But when a series of strokes took her out this past January, we were no longer able to care for her in the way she needed.  We actually almost lost her. I will never forget the day I found her half-naked on the floor in her bedroom, shivering and unable to speak. We are very lucky to still have her. But the image of her and how sick and frail she was when we finally had to admit her to the nursing home is part of what made today’s good report that much sweeter–there is always hope and room for improvement even when you’re old. I am so grateful for facilities like the one she’s in and cannot thank the nurses and staff enough for caring for her and those like her. It’s not easy being old–and getting old is not for the faint of heart either. I believe it’s important to respect those that are already there, they’ve earned it.

And maybe that’s why I’m not all that afraid to get old. Don’t get me wrong, I do not want to be the kind of old where I’m mean, crotchety, and full of regrets. On the contrary–I want to be the kind of old where I can rock out in my rocking chair, tell tall tales to my grandkids, and cheers those around me with Ensure. Although it wasn’t easy living with an 89 year-old, I also don’t regret any of the time that I got to spend with such a wonderful kind-hearted family member. I firmly believe that we reap what we sow. Living with her was my way of sowing good seeds into her world so that one day when I’m in that stage of life someone will be kind enough to be there and do the same for me. (And if I don’t live to be that old, I want to go out with a bang!) If I’m going to have wrinkles, I want them to be smile and laugh lines. Each day truly is a gift and I do not want to waste even a single one. That’s part of what the whole 30×30 list is about–putting down on paper and then making efforts to bring to life the kinds of things that will allow me later in life to look back and be able to say, “Bring on the wrinkles…I’ve earned it.” Cheers to that!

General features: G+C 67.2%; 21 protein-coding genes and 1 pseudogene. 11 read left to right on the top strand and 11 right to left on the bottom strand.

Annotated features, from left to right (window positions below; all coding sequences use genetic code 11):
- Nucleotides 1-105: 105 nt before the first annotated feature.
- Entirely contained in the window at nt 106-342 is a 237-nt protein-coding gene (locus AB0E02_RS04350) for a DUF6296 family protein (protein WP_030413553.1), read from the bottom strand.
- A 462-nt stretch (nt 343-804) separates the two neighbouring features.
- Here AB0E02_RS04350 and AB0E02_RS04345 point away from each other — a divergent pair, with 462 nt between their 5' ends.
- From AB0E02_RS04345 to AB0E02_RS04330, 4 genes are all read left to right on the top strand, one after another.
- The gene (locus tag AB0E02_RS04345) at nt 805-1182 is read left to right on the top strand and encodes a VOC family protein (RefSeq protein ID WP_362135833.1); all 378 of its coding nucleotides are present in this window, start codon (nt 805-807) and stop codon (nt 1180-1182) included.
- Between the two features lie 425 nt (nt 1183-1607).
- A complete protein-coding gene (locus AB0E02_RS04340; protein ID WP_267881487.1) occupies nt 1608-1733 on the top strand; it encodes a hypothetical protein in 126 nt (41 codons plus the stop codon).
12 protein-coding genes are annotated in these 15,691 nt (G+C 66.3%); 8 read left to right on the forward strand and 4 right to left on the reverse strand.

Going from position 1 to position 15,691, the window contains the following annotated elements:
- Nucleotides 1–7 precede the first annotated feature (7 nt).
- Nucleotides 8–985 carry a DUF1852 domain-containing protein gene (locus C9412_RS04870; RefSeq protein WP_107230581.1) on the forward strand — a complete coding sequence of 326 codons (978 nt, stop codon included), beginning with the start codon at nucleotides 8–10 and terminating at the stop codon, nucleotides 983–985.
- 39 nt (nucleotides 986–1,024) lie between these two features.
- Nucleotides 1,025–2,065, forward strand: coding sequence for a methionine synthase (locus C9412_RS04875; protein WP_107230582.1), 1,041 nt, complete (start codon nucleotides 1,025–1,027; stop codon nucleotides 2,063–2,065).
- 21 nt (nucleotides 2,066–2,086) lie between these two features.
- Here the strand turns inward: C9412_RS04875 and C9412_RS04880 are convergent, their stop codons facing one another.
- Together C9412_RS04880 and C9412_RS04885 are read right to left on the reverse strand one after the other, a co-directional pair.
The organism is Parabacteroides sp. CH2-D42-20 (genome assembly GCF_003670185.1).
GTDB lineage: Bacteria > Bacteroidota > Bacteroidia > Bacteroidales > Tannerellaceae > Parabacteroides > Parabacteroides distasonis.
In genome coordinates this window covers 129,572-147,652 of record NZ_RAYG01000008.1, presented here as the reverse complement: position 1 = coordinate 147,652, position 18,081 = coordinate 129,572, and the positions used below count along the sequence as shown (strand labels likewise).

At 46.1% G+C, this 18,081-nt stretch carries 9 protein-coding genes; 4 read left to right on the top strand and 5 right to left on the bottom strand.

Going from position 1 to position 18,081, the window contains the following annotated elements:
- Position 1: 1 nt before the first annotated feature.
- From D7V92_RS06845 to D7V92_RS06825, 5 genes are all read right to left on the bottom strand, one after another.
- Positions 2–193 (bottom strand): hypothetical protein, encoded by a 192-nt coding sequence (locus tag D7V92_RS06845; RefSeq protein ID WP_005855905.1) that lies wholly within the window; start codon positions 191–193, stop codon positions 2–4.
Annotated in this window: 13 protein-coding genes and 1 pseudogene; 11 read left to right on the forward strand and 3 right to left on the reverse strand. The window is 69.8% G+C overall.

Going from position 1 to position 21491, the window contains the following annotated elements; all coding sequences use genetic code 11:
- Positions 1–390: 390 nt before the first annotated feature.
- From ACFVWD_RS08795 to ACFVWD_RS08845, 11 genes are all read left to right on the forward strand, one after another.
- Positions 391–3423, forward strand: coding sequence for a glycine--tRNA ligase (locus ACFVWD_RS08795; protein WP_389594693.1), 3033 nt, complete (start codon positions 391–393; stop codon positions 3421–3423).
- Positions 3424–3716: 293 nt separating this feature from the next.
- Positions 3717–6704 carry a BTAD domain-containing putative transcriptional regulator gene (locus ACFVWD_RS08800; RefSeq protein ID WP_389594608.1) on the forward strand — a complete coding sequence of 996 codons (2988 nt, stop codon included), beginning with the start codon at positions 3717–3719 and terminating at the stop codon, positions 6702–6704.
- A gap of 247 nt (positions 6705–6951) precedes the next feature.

QUOTABLE QUOTES FROM PEOPLE MUCH SMARTER THAN I:

Robert Frost
“The afternoon knows what the morning never suspected.” ― Robert Frost

Douglas Coupland

“When you’re young, you always feel that life hasn’t yet begun — that “life” is always scheduled to begin next week, next month, next year, after the holidays — whenever. But then suddenly you’re old and the scheduled life didn’t arrive. You find yourself asking, ‘Well then, exactly what was it I was having — that interlude — the scrambly madness — all that time I had before?”  ― Douglas CouplandLife After God

Sophia Loren

“There is a fountain of youth: it is your mind, your talents, the creativity you bring to your life and the lives of people you love. When you learn to tap this source, you will truly have defeated age.” ― Sophia Loren
Jarod Kintz

“I’m willing to die for the woman I love. I just want to take 75 years to do it.”― Jarod KintzWho Moved My Choose?: An Amazing Way to Deal With Change by Deciding to Let Indecision Into Your Life
Marilyn Monroe

“I want to grow old without facelifts… I want to have the courage to be loyal to the face I’ve made. Sometimes I think it would be easier to avoid old age, to die young, but then you’d never complete your life, would you? You’d never wholly know you.” ― Marilyn Monroe
Yoko Ono

“Spring passes and one remembers one’s innocence.
Summer passes and one remembers one’s exuberance.
Autumn passes and one remembers one’s reverence.
Winter passes and one remembers one’s perseverance.”
― Yoko Ono